Perception of the 'now' is always something I've found a bit surreal. In a crowded place where hoards of people are passing, each experiences a wholly unique moment and conception of what is taking place. At the risk of straying into unfamiliar and potentially undesirable territory, I can't help but link this to what is taking place in Cairo right now. It's a place that is pretty close to my heart. I spent a bulky chunk of my childhood in the city and currently my parents live there. The people of Egypt call for a rally that will bring one million people into the city's Tahrir Square today and surely this moment exemplifies the stark contrast of how a single day can be perceived. President Hosni Mubarak's thirty year rule overshadows a whole generation's perception of Egypt, as many have never seen their country governed by any other man. It is without doubt that he loathes what is taking place on the streets today, as the people he has managed to squish under his shoe for so many years have pushed their way out. Many, unafraid for the first time to openly question their leader. This, I think, is a new conception of 'now' for the country and its people: one that will hopefully stay alive regardless of what government comes or stays in power.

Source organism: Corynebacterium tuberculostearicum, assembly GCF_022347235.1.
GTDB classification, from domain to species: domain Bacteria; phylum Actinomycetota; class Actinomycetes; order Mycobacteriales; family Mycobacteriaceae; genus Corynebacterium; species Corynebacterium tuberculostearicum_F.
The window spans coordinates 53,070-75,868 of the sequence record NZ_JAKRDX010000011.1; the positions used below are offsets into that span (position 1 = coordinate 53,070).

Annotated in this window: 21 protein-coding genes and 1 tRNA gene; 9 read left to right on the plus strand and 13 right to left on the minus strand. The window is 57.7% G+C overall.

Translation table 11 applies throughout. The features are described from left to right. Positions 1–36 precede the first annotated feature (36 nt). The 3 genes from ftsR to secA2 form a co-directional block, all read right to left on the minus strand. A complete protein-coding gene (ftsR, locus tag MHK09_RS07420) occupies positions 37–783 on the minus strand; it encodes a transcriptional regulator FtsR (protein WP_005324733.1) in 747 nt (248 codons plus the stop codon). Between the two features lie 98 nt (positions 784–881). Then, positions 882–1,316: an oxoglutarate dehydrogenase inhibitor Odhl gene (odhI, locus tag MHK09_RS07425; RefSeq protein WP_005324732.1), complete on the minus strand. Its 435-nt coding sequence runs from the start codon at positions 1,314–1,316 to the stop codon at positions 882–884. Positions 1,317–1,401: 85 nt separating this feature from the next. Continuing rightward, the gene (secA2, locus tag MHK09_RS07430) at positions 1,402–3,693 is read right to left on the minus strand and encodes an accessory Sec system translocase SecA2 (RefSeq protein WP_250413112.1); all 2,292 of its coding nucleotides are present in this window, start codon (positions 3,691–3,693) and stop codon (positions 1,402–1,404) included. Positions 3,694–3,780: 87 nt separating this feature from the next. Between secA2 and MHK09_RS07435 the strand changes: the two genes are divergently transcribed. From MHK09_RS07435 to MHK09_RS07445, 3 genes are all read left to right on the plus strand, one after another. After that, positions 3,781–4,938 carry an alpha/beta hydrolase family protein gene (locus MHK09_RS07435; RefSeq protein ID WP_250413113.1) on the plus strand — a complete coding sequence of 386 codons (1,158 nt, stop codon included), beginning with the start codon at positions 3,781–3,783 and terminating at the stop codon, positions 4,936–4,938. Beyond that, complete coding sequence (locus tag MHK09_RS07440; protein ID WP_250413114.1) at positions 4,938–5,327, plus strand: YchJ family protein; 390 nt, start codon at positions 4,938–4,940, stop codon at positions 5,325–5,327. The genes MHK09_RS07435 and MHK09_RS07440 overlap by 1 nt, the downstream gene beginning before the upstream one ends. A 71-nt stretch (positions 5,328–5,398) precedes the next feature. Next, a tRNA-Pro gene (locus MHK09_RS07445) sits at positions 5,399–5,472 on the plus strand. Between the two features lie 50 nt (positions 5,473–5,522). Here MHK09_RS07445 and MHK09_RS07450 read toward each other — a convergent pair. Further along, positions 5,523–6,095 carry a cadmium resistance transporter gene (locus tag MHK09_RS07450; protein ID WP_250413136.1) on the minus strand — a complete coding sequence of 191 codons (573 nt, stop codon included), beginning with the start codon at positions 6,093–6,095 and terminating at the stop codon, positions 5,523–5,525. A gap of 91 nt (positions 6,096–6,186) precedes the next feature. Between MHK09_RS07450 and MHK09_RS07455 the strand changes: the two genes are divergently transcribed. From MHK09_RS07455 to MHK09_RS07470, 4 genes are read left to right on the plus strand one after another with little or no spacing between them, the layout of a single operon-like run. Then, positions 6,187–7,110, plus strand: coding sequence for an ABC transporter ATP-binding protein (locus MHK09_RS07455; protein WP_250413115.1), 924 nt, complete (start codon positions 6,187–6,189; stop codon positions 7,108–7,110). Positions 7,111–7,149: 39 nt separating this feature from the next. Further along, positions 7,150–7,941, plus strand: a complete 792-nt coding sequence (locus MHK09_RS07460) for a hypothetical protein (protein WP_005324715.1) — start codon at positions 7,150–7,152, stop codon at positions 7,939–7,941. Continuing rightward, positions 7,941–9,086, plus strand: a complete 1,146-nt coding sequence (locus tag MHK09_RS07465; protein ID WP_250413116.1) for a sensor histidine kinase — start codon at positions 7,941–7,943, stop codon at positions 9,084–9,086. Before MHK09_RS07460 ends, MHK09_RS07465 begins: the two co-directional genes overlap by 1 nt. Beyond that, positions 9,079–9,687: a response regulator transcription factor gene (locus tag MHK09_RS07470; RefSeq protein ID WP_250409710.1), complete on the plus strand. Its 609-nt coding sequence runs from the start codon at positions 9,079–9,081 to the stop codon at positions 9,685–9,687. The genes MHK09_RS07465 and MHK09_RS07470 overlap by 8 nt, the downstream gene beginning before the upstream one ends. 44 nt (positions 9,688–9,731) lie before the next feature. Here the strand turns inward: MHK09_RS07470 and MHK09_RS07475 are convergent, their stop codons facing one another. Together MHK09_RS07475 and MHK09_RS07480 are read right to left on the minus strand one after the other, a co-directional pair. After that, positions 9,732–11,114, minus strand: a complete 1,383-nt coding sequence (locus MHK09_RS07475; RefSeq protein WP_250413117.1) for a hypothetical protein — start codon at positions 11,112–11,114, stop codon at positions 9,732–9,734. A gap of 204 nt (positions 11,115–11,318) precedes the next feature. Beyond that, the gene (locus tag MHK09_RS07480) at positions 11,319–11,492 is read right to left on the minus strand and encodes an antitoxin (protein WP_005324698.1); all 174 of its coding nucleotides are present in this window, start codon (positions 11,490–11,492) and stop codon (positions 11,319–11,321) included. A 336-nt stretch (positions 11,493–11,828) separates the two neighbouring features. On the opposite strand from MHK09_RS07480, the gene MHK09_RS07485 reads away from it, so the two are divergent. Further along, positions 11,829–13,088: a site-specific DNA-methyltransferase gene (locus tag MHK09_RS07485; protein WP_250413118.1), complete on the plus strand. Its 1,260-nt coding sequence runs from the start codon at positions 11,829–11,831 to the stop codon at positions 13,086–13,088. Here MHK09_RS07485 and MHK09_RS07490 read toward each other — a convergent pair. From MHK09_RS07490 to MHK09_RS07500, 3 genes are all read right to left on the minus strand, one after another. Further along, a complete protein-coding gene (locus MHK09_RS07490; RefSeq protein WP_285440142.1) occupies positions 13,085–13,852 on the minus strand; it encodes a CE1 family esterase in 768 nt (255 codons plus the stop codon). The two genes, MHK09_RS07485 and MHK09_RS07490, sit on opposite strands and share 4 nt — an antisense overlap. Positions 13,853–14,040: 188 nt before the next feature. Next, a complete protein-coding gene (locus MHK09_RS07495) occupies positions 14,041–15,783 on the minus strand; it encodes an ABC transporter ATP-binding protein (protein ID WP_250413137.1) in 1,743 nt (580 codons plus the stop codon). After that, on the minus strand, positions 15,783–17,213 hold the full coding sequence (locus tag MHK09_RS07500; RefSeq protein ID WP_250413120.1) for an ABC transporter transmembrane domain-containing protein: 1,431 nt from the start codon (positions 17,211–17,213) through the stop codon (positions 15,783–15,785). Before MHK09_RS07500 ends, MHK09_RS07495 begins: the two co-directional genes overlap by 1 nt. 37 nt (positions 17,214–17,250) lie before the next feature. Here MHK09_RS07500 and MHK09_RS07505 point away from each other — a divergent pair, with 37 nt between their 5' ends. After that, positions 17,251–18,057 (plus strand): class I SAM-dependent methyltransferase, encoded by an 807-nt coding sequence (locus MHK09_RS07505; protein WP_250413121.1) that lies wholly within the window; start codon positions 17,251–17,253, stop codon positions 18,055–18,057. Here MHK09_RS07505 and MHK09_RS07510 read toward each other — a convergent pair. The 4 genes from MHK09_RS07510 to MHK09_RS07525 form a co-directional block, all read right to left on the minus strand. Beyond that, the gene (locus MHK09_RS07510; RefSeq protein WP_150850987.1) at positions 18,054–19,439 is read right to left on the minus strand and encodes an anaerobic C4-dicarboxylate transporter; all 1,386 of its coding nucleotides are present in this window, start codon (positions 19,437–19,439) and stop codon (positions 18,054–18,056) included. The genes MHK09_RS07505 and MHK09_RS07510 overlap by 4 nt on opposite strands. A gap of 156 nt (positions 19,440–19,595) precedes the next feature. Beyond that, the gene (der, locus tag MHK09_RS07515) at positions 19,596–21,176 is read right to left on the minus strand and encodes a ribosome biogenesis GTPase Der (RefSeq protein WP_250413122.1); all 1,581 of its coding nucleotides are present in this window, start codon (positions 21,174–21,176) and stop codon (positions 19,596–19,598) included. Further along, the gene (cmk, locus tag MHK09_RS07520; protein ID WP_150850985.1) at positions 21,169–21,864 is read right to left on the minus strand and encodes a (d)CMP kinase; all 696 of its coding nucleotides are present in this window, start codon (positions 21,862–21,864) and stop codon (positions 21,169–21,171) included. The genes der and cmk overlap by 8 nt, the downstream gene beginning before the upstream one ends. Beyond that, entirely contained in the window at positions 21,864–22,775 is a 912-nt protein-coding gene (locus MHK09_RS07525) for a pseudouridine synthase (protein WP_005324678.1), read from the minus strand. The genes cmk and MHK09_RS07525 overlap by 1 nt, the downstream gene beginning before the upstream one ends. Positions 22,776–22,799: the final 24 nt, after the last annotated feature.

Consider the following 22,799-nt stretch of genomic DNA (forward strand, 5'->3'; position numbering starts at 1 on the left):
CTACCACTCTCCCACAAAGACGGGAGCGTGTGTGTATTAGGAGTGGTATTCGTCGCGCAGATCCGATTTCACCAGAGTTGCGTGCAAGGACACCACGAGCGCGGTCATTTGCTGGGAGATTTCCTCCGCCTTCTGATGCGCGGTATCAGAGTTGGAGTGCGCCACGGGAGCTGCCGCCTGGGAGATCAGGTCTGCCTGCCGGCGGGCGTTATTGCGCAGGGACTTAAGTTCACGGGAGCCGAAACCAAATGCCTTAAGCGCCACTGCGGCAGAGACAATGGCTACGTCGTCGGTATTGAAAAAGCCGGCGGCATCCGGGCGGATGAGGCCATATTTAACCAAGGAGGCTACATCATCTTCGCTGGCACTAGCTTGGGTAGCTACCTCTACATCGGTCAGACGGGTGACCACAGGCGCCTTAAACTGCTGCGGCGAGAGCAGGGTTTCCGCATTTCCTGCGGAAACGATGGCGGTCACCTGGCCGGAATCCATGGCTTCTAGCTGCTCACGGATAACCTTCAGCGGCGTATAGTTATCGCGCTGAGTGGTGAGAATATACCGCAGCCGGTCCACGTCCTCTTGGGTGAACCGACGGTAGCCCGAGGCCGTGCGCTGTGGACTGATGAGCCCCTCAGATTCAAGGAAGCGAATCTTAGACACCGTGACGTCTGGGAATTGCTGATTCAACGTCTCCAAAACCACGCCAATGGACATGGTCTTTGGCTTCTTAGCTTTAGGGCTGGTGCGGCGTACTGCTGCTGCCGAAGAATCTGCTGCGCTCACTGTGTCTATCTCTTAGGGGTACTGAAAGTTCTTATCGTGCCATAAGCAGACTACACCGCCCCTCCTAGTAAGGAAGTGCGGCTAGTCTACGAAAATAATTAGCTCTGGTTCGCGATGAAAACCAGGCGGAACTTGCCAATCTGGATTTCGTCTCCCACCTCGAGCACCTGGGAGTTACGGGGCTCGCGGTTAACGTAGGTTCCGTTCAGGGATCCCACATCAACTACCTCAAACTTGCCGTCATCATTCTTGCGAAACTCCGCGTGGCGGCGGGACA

In an effort to show what is taking place right now around the world Samsung have launched The Now Project on Facebook. You can upload photos, edit them with the software available on the page, and then link them to your current location. The images that receive the most votes will be displayed at the London Design Museum in March. Head over to The Now Project to enter. Images taken from The Now Project as sponsored by Samsung. Left images by Frances and Daniella. Right images my own.